ILLINOIS APPELLATE COURT FIRST DISTRICT, THIRD DIVISION.
OCTOBER 26, 1967.
PEOPLE OF THE STATE OF ILLINOIS, PLAINTIFF-APPELLEE,
HAROLD DAVIS, DEFENDANT-APPELLANT.
Appeal from the Circuit Court of Cook County; the Hon. HERBERT
C. PASCHEN, Judge, presiding. Judgment affirmed.
MR. JUSTICE SCHWARTZ DELIVERED THE OPINION OF THE COURT.
In a trial without a jury the defendant was found guilty of the offense of theft from the person pursuant to an indictment which charged that he knowingly obtained unauthorized control of $59 in currency and a wallet from the person of Charles Weisseg, Junior, with intent to deprive him permanently of the use and benefit of said property, pursuant to chapter 38, § 16-1(a), Ill Rev Stats (1965). He was sentenced to serve one to five years in the state penitentiary. The only point made for reversal is that the evidence did not prove a taking with intent to deprive the owner of the use and benefit of the property described. A summary of the evidence follows.
Weisseg testified that at about 3:00 a.m. on August 1, 1965, he boarded a southbound subway train at the Chicago Avenue station; that he fell asleep, rode to the end of the line at Loomis Street, then back north, and did not wake up until he was past the Chicago Avenue station. When he awoke he discovered that his wallet was missing. He testified that the wallet contained various papers and $59 in currency. He was sure of the amount because he had counted the money in his wallet after he paid his fare.
Gregory Zito, a Chicago Transit Authority policeman, testified that at about 5:00 a.m. on August 1, 1965, he and his partner Gary Hill boarded a northbound subway train at Roosevelt Road; that he took a seat across the aisle from Weisseg; that Hill sat in front of the train facing Weisseg and that the defendant came into the car and sat next to Weisseg. Zito observed Davis "pat down" or frisk Weisseg, remove his wallet from his pocket, remove personal papers and currency from the wallet and throw the wallet under the seat in front of him. At that time the train was in the process of stopping at the Chicago Avenue station. As the defendant got up and went out of the car, Zito signaled his partner and they chased him to the stairwell where they apprehended him. They had observed the defendant discard some papers in a trash barrel while they were chasing him and they returned to the barrel and recovered papers later identified by Weisseg as those stolen from his wallet. Zito testified that they took the defendant to a washroom where they searched him and that "he had currency, he had this $59." He stated that the defendant offered the money to them, apparently as a bribe, but that they returned it to him since they did not know at that time how much had been stolen. Hill testified to the same facts.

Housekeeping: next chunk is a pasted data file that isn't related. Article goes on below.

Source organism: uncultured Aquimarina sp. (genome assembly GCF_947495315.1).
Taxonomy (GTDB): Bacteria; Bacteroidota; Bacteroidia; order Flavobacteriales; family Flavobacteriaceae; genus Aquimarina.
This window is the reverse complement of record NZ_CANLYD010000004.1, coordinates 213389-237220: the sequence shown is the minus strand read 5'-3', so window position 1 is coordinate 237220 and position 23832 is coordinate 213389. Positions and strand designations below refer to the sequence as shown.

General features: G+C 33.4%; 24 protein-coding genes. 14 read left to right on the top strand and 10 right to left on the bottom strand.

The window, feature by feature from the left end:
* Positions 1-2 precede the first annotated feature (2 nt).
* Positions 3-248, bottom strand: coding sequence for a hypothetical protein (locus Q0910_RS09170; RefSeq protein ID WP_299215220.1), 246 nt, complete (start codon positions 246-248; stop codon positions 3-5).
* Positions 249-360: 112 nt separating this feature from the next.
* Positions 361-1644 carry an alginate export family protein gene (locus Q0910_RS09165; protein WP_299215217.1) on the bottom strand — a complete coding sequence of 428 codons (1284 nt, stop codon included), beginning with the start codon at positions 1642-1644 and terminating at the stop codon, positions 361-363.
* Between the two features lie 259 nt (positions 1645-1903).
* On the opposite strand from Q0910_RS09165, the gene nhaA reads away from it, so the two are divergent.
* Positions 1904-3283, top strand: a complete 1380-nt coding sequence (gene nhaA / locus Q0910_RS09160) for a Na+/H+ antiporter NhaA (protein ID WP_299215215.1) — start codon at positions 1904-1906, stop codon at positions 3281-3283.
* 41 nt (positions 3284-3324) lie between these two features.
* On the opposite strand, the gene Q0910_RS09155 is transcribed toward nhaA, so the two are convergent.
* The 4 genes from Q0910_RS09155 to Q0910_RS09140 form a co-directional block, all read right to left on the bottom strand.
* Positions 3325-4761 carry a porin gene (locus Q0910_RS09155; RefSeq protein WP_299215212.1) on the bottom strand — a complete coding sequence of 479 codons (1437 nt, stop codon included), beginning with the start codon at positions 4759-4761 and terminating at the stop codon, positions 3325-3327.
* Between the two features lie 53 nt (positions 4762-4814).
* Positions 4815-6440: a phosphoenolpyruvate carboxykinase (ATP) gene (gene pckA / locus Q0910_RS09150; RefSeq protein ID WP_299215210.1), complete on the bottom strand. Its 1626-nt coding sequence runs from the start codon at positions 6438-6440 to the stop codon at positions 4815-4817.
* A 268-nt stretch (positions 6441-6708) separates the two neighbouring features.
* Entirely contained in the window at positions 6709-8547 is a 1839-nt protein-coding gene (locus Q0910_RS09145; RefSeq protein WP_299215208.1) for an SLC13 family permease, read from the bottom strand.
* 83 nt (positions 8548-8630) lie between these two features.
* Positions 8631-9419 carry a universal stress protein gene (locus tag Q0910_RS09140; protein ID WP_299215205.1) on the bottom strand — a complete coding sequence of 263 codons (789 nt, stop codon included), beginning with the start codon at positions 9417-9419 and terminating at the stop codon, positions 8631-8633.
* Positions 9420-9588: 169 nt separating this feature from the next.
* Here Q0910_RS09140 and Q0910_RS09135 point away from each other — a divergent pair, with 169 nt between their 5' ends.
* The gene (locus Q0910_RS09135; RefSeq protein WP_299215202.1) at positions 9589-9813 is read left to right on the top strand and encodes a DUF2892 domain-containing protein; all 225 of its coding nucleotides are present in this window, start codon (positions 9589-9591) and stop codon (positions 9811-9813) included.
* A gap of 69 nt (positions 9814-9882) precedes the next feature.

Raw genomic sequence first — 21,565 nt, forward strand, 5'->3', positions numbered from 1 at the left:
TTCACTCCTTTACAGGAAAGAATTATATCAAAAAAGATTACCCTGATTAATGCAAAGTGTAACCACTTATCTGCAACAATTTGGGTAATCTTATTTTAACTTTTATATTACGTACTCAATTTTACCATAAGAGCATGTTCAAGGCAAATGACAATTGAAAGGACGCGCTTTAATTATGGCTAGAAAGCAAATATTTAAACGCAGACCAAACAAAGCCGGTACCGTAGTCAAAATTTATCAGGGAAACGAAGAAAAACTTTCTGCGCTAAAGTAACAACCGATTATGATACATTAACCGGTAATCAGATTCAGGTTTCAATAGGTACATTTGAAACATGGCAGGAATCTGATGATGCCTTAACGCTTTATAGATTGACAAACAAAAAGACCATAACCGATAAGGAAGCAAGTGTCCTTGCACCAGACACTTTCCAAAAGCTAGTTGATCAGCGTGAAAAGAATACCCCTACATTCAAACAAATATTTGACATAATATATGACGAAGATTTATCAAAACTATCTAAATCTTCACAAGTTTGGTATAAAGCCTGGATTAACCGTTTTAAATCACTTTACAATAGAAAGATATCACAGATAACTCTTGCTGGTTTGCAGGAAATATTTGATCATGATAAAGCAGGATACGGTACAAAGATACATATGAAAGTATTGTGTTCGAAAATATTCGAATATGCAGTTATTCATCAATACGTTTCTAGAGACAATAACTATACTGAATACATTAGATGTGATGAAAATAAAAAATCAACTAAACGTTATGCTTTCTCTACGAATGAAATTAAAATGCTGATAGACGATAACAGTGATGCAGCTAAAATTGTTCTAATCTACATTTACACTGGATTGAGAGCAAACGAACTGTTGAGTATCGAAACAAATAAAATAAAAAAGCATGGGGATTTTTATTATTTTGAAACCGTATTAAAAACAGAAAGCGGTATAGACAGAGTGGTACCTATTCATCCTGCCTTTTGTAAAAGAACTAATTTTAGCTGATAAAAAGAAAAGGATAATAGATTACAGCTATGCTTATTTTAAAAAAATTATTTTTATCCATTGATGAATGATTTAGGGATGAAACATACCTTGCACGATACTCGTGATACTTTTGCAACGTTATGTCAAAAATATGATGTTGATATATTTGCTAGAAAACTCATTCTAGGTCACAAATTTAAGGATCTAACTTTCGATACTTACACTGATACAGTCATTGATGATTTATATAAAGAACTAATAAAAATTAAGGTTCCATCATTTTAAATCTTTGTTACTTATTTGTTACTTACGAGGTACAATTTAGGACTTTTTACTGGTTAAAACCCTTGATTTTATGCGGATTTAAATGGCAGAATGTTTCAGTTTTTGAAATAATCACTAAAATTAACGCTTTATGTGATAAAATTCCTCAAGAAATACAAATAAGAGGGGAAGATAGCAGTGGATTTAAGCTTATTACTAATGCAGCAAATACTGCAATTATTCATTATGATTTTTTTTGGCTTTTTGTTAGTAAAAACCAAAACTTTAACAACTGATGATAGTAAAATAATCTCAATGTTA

Defendant denied that he had taken the wallet or that he sat next to Weisseg, who was white. He testified that he was sitting next to a Negro on the subway, that he had $65 in his pocket when arrested and that this was the remainder of a pay check he had cashed. He contends that Officer Zito testified that the wallet was left under the seat in front of Weisseg and that this does not show an intent to permanently deprive the owner of the property as required by the criminal code. Ill Rev Stats (1965), c 38, § 16-1(a)(1). As to the $59 in currency, defendant contends that the evidence does not prove beyond a reasonable doubt that he took the $59 from Weisseg. He contends that even though Weisseg testified he had just counted his money, it is unlikely he actually knew the exact amount taken and that it was impossible to prove that the money found in the defendant's pocket was the same money taken from Weisseg.
[1-3] The testimony provides overwhelming proof of the defendant's intent to permanently deprive Weisseg of his property. The fact that defendant discarded the wallet is of no significance nor is the fact that $65 was found in his pocket, instead of $59. It is true that there is no way of proving that the money found in defendant's pocket consisted of precisely the same bills taken from Weisseg. Zito observed the defendant removing currency from the victim's wallet. He followed the defendant off the subway train and upon searching him, found funds which answered the description of those stolen. The detectives testified that the defendant offered the money to them as an attempted bribe. Evidence of such conduct has been held to be admissible as an admission of guilt. People v. Boulahanis, 50 Ill. App.2d 440, 200 N.E.2d 372, 374. Combined with the other evidence presented in this case, it establishes the defendant's guilt as charged beyond any reasonable doubt.
SULLIVAN, P.J. and DEMPSEY, J., concur.
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